Olympic National Park’s most renowned nearby beaches include Rialto Beach, Ruby Beach, Shi Shi Beach, and La Push’s three coastlines. Other bodies of water with activities like kayaking include Lake Crescent, Hoh River, Sol Duc River, and more.
Visit the Waterfalls
Washington state parks are home to some picturesque waterfalls, and the Olympic National Park may be the best one of the lot. The most popular ones include Madison Falls in the Elwha Valley, Marymere Falls in Lake Crescent, and Sol Duc Falls in Sol Duc.
The park rangers and signage will guide you to these waterfalls that showcase nature’s beauty.
Hiking in the Park
To truly appreciate all that Olympic National Park offers, there aren’t many ways better than trekking on foot to explore some amazing Washington hikes.
Amongst the most-traveled hikes are the Royal Lake Basin, Hurricane Hill, Obstruction Point, 7 Lakes Basin, and more.
Apart from the greenery, the trails also take you to many incredible viewpoints and attractions. Read my Olympic National Park hikes guide for more details.
Hurricane Ridge is one of the park’s most renowned attractions due to its ease of access and what it offers. Standing just a few minutes from Port Angeles, it has several hikes that spoil you with scenic viewpoints, wildlife viewing, and lush greenery.
View the famous Mt. Olympus in the distance and see deer, elk, and more wildlife here.
Mount Rainier National Park
Mount Rainier is one of the nation’s oldest parks, being established in 1899 and is an active volcano that erupted a thousand years ago. It’s home to various flora and fauna and features 25 major glaciers that look incredible but make it colder than other Washington parks.
How to Get to Mount Rainier
This park is one of the closest national parks near Seattle. If you’re visiting Mount Rainier, there are a few ways to get there from the city. Each route will offer you scenic views on your way to the park’s natural beauty.
Getting to Mount Rainier by car provides flexibility as you can enter from the east, west, north, and south sides of the park.
Choose from the Nisqually Entrance, Carbon River, or Mowich Lake. You can also select between White River and Stephens Canyon; I don’t recommend this route during winter as the road may be covered in snow, making it impassable.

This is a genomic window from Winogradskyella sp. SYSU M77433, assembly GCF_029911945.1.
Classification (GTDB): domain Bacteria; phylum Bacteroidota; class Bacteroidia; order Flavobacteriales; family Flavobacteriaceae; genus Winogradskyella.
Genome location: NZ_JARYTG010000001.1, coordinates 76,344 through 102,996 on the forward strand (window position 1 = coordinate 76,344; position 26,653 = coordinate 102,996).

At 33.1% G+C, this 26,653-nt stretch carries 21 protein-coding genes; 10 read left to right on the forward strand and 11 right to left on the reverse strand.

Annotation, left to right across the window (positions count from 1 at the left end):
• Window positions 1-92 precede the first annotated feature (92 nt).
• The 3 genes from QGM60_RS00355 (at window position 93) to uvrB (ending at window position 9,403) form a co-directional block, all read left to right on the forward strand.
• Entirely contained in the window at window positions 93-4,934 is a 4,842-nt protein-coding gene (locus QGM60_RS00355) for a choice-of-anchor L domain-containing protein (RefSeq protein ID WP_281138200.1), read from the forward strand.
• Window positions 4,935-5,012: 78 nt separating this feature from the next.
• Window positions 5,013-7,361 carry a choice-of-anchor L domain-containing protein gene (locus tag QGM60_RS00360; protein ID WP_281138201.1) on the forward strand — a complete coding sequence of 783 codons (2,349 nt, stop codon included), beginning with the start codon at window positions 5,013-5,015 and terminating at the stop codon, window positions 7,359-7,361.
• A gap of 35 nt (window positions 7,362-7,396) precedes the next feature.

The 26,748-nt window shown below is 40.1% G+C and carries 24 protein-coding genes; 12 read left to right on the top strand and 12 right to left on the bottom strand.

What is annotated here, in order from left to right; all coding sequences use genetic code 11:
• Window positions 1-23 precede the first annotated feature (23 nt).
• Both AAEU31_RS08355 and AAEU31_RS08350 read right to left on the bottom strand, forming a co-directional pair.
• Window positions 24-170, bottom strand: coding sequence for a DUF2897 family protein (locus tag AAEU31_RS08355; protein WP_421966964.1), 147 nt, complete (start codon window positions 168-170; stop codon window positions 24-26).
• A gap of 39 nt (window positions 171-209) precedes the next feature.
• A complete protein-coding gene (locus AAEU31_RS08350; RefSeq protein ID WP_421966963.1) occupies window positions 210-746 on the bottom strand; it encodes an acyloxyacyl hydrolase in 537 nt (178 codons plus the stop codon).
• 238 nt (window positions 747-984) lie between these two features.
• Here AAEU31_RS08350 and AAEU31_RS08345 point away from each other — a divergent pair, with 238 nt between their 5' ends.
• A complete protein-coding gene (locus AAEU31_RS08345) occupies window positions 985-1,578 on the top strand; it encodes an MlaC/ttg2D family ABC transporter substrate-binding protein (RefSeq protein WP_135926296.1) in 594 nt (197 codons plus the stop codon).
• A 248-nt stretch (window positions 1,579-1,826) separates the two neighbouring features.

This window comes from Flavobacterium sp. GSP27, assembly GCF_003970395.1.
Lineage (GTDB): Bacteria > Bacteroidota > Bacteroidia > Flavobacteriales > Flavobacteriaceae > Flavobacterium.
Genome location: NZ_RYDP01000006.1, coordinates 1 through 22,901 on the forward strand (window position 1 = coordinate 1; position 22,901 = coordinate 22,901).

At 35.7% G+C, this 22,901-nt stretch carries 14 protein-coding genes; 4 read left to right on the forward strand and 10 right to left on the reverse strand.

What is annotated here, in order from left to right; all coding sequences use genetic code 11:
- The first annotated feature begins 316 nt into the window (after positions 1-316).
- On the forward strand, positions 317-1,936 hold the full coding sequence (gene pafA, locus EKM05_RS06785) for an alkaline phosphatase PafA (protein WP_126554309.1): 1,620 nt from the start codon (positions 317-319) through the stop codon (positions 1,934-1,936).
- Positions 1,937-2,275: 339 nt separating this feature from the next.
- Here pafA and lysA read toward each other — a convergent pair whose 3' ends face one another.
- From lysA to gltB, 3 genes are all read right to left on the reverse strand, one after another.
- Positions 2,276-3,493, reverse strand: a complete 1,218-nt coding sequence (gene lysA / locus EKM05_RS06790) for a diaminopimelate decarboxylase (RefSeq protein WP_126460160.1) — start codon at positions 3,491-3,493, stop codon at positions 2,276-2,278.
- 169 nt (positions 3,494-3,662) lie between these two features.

With a lack of public transport from and to the park, one of the most reliable modes of travel is hopping on an organized tour from Seattle or sharing a ride with other travelers.
You can also take a bus to Enumclaw from Seattle, then connect with an expensive taxi ride to the Carbon River entrance. I recommend that you book your ride back with the driver as soon as you arrive, as cell reception can be spotty.
Best Time to Visit Mount Rainier National Park
Like most WA state parks, the best time to visit Mount Rainier is summer (July to August). The weather lends itself to a great experience spent on the various activities offered by the park.
Spring (May to June) is also a great time to visit as you come before the summer crowds. The snow is melting away, opening up many trails and letting the natural beauty flourish.
Fall (September to October) is when conditions get colder but aren’t reaching the extreme points. Rainfall begins to pour, and the snow starts draping over the mountains, making for fantastic imagery and leading to partial closures of roads and facilities.
Winter (November to April) is perfect for anyone who’s a winter sports enthusiast or simply wants to see the snow-capped mountains in their full glory. There are some amazing spots to go snowshoeing around the mountain.
However, many facilities and roads may be closed due to extreme snow, so contact the park before making your way down. You will also need to have chains in your car during the winter and part of the spring to enter the park.
Where to Stay in Mount Rainier National Park
If your visit to Mount Rainier isn’t a single-day trip, there are many places to stay that make your stay as incredible as your visit.
Nisqually Lodge is a charming spot that ranks high on best places to stay when visiting one of the best Seattle National Parks. Guests are spoiled with free continental breakfast, while their rooms are fitted with cable TV and free Wi-Fi.
Mountain Meadows Inn
Mountain Meadows Inn is a quaint rental that accepts a maximum of eight guests in the heart of the woods. The place comes with free Wi-Fi, toiletries, and a TV with satellite channels. Soaking in the sun is pretty easy as you can sit on the terrace that spoils you with views of the garden.
This Creekfront Cabin sleeps four and boasts a spacious living room with large chalet-style windows that offer views of the Osborn Mountain. Plus, it also has all the amenities you need. Make your favorite dishes in the fully-furnished kitchen, pass time watching Netflix or reading books, and heat up in the shower or tub.
Best Things to Do in Mount Rainier National Park
Mount Rainier is as vast as the Seattle, Washington national parks come, and as such, it’s home to a ton of activities – all of which you can find below when looking for things to do at Mt. Rainier.
The appropriately named Paradise is arguably the most popular area at Mount Rainier National Park, thanks to its breathtaking beauty. There are several trails you can take to reach this area, and they all boast gorgeous flora along the way.
I’d recommend the Skyline trail to Panorama Point; the apex spoils you with views of Mount Rainier and Nisqually glaciers as well as forestry.
Visit the Waterfalls
Like Olympic Park, Mount Rainier National Park is home to some rather amazing waterfalls. You can access them by various hiking trails that bless you with natural splendor along the way.
Myrtle Falls is located in Paradise and requires an easy walk to reach. Narada Falls is nestled on Paradise Valley Road and also requires a short and easy hike to reach.
Hiking in Mount Rainier